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Small Business Tax Extenders Likely To Be Approved

The House of Representatives voted in favor of passing a slew of notable small business tax benefits that expired at the end of last year. The Senate and President Obama have yet to approve the proposed tax legislation, but all indications are that they will follow the House’s lead. This should be welcoming news for businesses that have waited for confirmation before moving forward on 2014 capital purchases. Which tax breaks are likely to be reinstated?

The Section 179 Election & Bonus Depreciationsmall-business-tax-breaks-2014
The maximum Section 179 deduction is likely to return to $500,000 from its current $25,000 level. What’s more, the bonus depreciation deduction, which expired all together in 2014, should be reinstated to 50% of the cost of eligible property.

As a refresher, the Section 179 deduction applies to the purchase of new and used property, while bonus depreciation is only applicable to new purchases. Furthermore, a business must carry-forward a Section 179 deduction in excess of a net operating loss, whereas bonus depreciation may still be deducted in the current year.

Other provisions that are likely to be reinstated
– Research and experimentation credit (Code Sec. 41);
– Work opportunity tax credit (Code Sec. 51, Code Sec. 52);
– Exceptions under Subpart F for active financing income (Code Sec. 953, Code Sec. 954);
– Look-through treatment of payments between controlled foreign corporations (Code Sec. 954(c)(6));
– Special treatment of certain dividends of regulated investment companies (RICs) (Code Sec. 871(k));
– Employer wage credit for activated military reservists (Code Sec. 45P);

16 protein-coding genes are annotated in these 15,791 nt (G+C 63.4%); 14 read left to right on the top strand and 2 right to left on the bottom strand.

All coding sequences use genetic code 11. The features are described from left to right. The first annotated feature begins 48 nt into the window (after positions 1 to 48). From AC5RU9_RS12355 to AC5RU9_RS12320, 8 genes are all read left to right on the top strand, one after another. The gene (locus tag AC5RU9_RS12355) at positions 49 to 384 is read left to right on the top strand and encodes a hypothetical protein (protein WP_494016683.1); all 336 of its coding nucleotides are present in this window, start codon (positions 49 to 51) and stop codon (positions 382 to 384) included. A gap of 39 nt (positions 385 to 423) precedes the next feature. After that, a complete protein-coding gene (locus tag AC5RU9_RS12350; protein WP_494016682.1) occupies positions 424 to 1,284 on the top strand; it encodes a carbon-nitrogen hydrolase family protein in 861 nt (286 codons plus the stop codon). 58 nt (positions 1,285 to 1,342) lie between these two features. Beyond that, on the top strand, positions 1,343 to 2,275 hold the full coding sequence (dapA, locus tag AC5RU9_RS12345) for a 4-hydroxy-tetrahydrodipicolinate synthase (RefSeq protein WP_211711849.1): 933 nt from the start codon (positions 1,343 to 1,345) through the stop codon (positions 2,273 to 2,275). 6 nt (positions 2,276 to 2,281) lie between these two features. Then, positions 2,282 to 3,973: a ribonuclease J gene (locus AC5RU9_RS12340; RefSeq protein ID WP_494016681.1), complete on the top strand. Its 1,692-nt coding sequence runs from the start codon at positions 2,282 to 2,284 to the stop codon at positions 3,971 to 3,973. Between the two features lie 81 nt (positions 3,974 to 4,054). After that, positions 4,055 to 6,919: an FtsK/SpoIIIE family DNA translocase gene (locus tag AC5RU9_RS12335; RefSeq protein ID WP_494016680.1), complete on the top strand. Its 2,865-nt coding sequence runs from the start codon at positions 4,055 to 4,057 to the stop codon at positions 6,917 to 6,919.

– Special expensing rules for film and television production (Code Sec. 181(f));
– Special 100% gain exclusion for qualified small business stock (Code Sec. 1202);
– Reduction in S corp recognition period for built-in gains tax (Code Sec. 1374);
– Election to accelerate alternative minimum tax (AMT) credits (Code Sec. 168(k));
– Low-income housing 9% credit rate freeze (Code Sec. 42);
– Military basic allowances under low-income housing credit (Code Sec. 42, Code Sec. 142);
– 15-year straight line cost recovery for qualified property/improvements (Code Sec. 168(e)(3)(E));
– Deduction for domestic production activities in Puerto Rico (Code Sec. 199);
– Tax treatment of certain payments to controlling exempt organizations (Code Sec. 512);
– Accelerated depreciation for business property on Indian reservations (Code Sec. 168(j)); and
– Indian employment credit (Code Sec. 45A).

Planning for the 2015 tax year
While it is highly probable that lawmakers will reinstate the small business tax extenders for 2014, it’s also equally as likely that Congress will kick the can down the road as it relates to 2015 tax breaks. We may very well be in the same situation next December. Thus, businesses will likely have to wait it out again in terms of tax planning for 2015 purchases.

Managing income and expenses
Most businesses that are pass-through entities can easily manage their income and deductible expenditures through year-end. If your business is relatively stable or softening, consider deferring income into next year and accelerating deductible expenses into this year. Alternatively, if your business is flourishing and you expect to be in a higher tax bracket in 2015, accelerate income into 2014 and defer expenses to 2014. In this regard, more income will be taxed this year at lower rates than in 2015, when your tax bracket will be higher.

C Corporation tax liability management
If you own a closely held C corporation, you may want to pay bonuses and make profit-sharing contributions in 2014 if you have had a profitable year. Making these decisions now will help to reduce your corporate income tax. In addition, you may also avoid exceeding the $250,000 threshold that triggers a 20% accumulated earnings tax penalty.

More questions? Browse answers or ask business tax questions online.

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